Art Cooley, a longtime activist who co-founded the Environmental Defense Fund more than 50 years ago, has died. Cooley, 87, helped launch the group, now one of the world’s leading environmental organizations, from his living room on Long Island, N.Y., in 1967.
EDF now has more than 2.5 million members and nearly 1,000 employees from New York to London to Beijing.
Cooley died Sunday in Colorado of natural causes, said his son, Jonathan.
In the mid-1960s, while a high school teacher, Cooley was one of several local activists who organized to stop use of the pesticide DDT, a toxin that was threatening survival of birds including the osprey, bald eagle and peregrine falcon. The legal battle led to the banning of DDT in the United States and the formation of EDF.
Cooley was involved with the organization’s board, including as its chair and later secretary, for decades. He grew up on Long Island and was later a long-time resident of La Jolla, Calif.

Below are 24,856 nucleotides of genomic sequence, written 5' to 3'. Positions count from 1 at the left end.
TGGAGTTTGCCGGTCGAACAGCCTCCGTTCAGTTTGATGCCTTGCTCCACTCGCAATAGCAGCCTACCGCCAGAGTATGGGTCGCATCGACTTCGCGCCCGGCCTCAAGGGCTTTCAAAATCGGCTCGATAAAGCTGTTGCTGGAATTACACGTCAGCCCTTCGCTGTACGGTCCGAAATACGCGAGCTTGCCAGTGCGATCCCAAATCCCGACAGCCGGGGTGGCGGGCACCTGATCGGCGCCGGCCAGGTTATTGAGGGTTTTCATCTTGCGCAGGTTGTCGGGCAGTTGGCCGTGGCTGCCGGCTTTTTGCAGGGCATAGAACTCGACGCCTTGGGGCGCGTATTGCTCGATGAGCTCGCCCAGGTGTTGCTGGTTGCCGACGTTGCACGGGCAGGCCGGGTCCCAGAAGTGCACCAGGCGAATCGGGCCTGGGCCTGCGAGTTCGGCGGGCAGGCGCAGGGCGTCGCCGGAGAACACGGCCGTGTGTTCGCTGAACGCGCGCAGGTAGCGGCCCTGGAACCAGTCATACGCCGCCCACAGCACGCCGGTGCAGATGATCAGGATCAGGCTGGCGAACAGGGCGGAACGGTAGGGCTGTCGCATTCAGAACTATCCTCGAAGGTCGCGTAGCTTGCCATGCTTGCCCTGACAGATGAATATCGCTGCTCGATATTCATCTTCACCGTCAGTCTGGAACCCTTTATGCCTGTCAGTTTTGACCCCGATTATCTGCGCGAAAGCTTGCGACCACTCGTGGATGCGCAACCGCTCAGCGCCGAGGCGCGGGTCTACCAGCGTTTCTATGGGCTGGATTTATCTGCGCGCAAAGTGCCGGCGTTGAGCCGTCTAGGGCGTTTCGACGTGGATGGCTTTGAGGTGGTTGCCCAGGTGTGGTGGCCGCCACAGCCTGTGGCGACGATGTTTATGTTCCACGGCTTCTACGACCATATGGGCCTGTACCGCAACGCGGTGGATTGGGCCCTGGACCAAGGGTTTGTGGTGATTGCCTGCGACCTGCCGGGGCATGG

“Art had a warmth and charisma that radiated through EDF board meetings and helped bring people together in common cause,” said EDF’s longtime president, Fred Krupp. “For all of us who carry the EDF torch … knowing Art will go down as one of the great satisfactions of our lives.”
Cooley and his associates used science to challenge industry groups in court and helped establish the right of ordinary citizens to sue the government to protect human health and the environment, EDF said in a statement.
Cooley’s death leaves Charles Wurster as the group’s last surviving co-founder. Another co-founder, Dennis Puleston, died in 2001.
The Associated Press